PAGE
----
I thought since the words aren’t really coming, and I will probably have to trick them into appearing by doing some sort of silly this is what I want to write exercise circa Natalie Goldberg, I figured I could share with you an incredible read I just finished.

I suffered through a cold last week and when I am sick there’s really nothing I can do except read and watch trashy TV. Since I wasn’t really feeling the Dawson’s Creek vibe and I had Laini Taylor’s Daughter of Smoke & Bone (Daughter of Smoke and Bone) handy, I figured why not?



You guys. These books are good. And noticed I said books - plural - because I finished the first one in a day and a half and started reading the second one over the weekend while in Plano for my book signing. I wasn’t sure what I would think of the book because it’s paranormal fantasy and deals with angels in an interesting light. But holy cow Taylor’s writing is so impeccable.

I would find myself getting lost in the story and studying how she builds the characters and incorporates so many twists I never anticipated. I kicked myself numerous times because a few weeks ago, I went to her signing at BookPeople and hadn’t read the books yet. They captured my attention from the moment I saw them on Barnes and Noble’s site, but time and words and other books kept getting in the way and I really wish I would have read them before now so I could have gushed about how much I appreciate her writing.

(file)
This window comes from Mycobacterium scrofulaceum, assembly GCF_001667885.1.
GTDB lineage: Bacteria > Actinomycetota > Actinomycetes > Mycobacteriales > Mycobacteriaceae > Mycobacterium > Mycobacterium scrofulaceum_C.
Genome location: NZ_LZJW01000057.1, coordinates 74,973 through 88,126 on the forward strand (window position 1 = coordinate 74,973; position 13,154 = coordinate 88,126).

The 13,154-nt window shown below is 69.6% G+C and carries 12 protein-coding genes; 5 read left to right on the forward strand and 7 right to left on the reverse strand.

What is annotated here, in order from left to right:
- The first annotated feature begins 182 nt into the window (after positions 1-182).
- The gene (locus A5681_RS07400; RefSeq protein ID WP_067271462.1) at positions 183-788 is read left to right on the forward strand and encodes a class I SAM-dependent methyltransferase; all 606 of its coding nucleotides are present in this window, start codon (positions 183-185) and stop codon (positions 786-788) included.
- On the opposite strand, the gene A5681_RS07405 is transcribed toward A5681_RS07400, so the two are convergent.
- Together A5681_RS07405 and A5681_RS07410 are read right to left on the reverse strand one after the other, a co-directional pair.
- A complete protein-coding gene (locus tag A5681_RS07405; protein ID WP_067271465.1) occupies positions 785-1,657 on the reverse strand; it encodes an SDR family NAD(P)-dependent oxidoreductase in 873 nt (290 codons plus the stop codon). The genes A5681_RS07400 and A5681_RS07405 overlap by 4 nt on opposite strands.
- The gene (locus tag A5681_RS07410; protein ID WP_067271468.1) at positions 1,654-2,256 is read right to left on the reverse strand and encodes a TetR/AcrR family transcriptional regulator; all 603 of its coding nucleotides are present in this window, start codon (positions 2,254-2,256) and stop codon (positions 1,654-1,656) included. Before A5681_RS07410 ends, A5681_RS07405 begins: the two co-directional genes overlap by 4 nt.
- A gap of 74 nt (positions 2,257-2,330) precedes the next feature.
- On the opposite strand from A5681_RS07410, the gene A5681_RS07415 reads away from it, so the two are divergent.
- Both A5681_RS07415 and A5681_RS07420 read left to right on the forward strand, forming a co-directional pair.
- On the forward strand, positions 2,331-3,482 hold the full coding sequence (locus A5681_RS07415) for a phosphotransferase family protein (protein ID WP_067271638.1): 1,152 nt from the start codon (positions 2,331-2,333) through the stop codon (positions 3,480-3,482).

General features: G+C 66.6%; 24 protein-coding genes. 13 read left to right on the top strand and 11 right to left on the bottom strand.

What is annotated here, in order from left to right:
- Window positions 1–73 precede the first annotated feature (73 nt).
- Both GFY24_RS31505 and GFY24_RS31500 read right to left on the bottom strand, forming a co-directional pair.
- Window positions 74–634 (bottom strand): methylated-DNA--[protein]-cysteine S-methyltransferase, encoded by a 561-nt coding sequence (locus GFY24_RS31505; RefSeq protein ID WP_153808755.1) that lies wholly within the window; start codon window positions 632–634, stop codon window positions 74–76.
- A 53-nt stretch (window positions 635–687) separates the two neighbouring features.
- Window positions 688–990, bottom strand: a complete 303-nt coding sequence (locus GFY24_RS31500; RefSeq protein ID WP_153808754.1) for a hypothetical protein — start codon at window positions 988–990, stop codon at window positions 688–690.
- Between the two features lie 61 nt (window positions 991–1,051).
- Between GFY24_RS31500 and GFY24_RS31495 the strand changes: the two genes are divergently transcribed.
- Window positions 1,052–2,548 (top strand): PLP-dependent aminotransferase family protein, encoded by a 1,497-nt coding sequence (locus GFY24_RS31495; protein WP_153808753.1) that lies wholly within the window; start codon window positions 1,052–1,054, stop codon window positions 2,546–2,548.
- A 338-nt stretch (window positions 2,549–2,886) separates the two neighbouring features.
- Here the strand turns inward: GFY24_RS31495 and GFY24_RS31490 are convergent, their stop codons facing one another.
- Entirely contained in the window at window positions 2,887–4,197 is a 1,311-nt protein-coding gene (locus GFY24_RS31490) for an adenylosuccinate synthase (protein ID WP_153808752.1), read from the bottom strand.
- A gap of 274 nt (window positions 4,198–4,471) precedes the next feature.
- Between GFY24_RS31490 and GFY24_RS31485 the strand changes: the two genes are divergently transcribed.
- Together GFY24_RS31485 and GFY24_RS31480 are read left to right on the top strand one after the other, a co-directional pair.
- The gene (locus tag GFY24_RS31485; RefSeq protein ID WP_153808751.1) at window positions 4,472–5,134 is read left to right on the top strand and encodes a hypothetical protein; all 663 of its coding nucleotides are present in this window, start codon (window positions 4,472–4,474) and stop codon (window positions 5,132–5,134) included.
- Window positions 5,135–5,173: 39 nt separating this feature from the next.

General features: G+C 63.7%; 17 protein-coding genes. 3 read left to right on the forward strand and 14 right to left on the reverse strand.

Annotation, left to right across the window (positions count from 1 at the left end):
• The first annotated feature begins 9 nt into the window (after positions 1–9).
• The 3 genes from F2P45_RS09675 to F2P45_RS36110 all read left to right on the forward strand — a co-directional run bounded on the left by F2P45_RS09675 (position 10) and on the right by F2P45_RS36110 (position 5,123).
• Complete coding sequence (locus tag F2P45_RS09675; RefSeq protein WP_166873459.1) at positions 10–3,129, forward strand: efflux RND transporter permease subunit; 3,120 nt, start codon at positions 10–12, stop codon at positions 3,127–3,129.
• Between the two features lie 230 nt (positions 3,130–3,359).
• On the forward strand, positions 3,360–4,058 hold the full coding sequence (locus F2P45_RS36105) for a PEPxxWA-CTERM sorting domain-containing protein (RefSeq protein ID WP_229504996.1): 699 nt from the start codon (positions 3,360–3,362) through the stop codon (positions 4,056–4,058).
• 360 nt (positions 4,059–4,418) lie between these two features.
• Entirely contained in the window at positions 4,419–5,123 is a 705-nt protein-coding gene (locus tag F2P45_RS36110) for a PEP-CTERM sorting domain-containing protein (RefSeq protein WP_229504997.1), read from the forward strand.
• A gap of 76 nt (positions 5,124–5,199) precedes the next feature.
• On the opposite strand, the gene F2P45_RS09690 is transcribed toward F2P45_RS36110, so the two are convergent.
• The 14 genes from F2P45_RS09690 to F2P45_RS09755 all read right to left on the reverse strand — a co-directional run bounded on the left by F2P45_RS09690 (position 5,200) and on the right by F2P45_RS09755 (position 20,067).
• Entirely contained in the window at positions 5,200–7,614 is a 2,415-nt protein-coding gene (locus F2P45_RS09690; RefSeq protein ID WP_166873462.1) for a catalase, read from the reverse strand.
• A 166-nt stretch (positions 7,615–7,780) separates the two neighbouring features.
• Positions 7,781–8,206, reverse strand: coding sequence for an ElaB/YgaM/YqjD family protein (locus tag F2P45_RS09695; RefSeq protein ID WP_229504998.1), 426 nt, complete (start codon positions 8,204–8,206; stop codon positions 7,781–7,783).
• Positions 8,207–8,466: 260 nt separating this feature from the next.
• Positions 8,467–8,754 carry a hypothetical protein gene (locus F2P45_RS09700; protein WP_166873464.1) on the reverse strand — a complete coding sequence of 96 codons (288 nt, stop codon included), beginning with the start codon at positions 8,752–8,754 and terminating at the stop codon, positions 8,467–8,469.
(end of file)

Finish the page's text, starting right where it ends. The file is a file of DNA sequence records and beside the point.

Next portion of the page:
Because, that wouldn’t be weird, right?

I wanted to let you know, though - these are books you need to check out soon. I have a feeling they’ll probably be made into movies, and you’ll want need to read them before you watch this story unfold on the big screen. And no, I’m not going to really tell you what the books are about because I want you to read them. Just think: quirky characters. Angels. Chimaera. Oh and wishes. Wishes are important, too.

Finally: I don't give reviews. Meaning, if I agreed to do every single review from every single author who contacts me, I wouldn't have a blog in which I could jot down my other thoughts pertaining to things un-bookish. That being said, for me to spend an entire post on one book, you know it's good.

The link to Amazon in this post is an affiliate link. If you purchase the book (and you should!) I'll receive a small percentage that will in turn go toward keeping this site running. 

Posted on November 20, 2012 and filed under books.

stress point :: a review

I turn 30 on July 26. I was watching a movie the other day where a character was facing her 30th birthday and she lamented about being old. Don't mock me, she said when another character told her he thought she was beautiful. I'm wasting my life away...was her response.